What exactly is meant by a Project

Although project management has been around for quite some time, there still seems to be some confusion regarding the definition of a “project”, sometimes even among the more experienced project managers. People may use the word “project” with reference to a lot of things such as designing a software or a new car, to constructing a new building or home, planning an event, implementing a new IT system in an organization, figuring out solutions to a major problem, or opening a new restaurant.

So, how do we know which definition of “project” is the right one? I recommend taking a look at what the experts in the field of Project Management have to say. According to the PMI – a project is “a temporary endeavor undertaken to create a unique product, service or result.” A project has a definite beginning and end. Projects are undertaken to produce a unique product, service,or result. Almost everyone knows what products and services are, but what type of “results” are we talking about here? Thanks to the 2004 version of the PMBOK, we now have the answer. It means that the results of the project may live far beyond the life of the project itself. Let’s look at a few examples – Mount Rushmore, a sculptural marvel completed in 1941, now has over 2 million visitors every year; reduced pollution from hybrids could benefit the planet for a long time after the initial design project; and increase in savings of time and money due to automated systems — these are the results from projects.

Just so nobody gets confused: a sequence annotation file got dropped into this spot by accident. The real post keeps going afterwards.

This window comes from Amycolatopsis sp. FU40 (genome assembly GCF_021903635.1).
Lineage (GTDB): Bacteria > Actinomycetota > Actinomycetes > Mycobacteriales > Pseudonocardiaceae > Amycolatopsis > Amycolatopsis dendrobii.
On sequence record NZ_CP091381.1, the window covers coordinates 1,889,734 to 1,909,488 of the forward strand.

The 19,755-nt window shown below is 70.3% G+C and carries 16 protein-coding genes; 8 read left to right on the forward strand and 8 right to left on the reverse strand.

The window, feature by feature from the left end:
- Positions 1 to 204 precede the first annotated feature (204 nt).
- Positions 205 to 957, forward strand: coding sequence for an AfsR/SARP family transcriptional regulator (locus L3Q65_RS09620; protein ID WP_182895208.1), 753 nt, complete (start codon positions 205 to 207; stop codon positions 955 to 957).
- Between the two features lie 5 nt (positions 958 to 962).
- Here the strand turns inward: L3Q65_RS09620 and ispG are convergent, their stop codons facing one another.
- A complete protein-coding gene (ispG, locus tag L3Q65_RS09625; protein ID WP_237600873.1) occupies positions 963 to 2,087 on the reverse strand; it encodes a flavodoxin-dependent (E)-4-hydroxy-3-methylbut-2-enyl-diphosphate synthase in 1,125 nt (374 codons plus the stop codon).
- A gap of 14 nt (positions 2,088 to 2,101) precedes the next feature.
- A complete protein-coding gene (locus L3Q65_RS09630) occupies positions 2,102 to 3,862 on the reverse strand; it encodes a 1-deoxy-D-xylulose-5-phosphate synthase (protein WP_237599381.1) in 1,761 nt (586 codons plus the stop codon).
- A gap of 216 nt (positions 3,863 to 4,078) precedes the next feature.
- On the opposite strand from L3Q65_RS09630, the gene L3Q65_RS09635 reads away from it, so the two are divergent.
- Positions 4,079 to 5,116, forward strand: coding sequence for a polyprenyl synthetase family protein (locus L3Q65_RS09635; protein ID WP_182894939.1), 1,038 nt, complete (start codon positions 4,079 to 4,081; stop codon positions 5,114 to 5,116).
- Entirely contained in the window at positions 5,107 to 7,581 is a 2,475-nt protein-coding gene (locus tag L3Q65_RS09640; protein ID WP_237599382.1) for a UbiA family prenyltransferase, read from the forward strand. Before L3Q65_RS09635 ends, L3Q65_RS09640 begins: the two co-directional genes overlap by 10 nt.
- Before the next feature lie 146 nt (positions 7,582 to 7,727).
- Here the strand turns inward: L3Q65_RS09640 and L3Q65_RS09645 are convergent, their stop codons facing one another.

project blueprints

Now, let’s have a look at some of the typical features of a project.
A project should have the following characteristics:

    A Project is temporary in nature. It has a definite start and a definite end (if a project runs very long or never ends then it isn’t a project but rather a program or an ongoing operation).
    As we discussed earlier, projects are undertaken with the purpose of creating a unique product, service or result (even if a project has been done before, there is always something different about it, such as the place, people, materials etc.).
    A project has (or should have) clearly defined goals and objectives (In case it is open ended or its objective changes over time, it is likely a program or a continuous operation).
    A project may be declared closed when its approved objectives have been fulfilled.

Since there isn’t any hard-and-fast rule on what is called a “project”, don’t correct your employer or project sponsor when they ask you to go manage a “project” that may not look like one by definition. Just smile and take comfort in the fact that you’re one of the few who know the difference.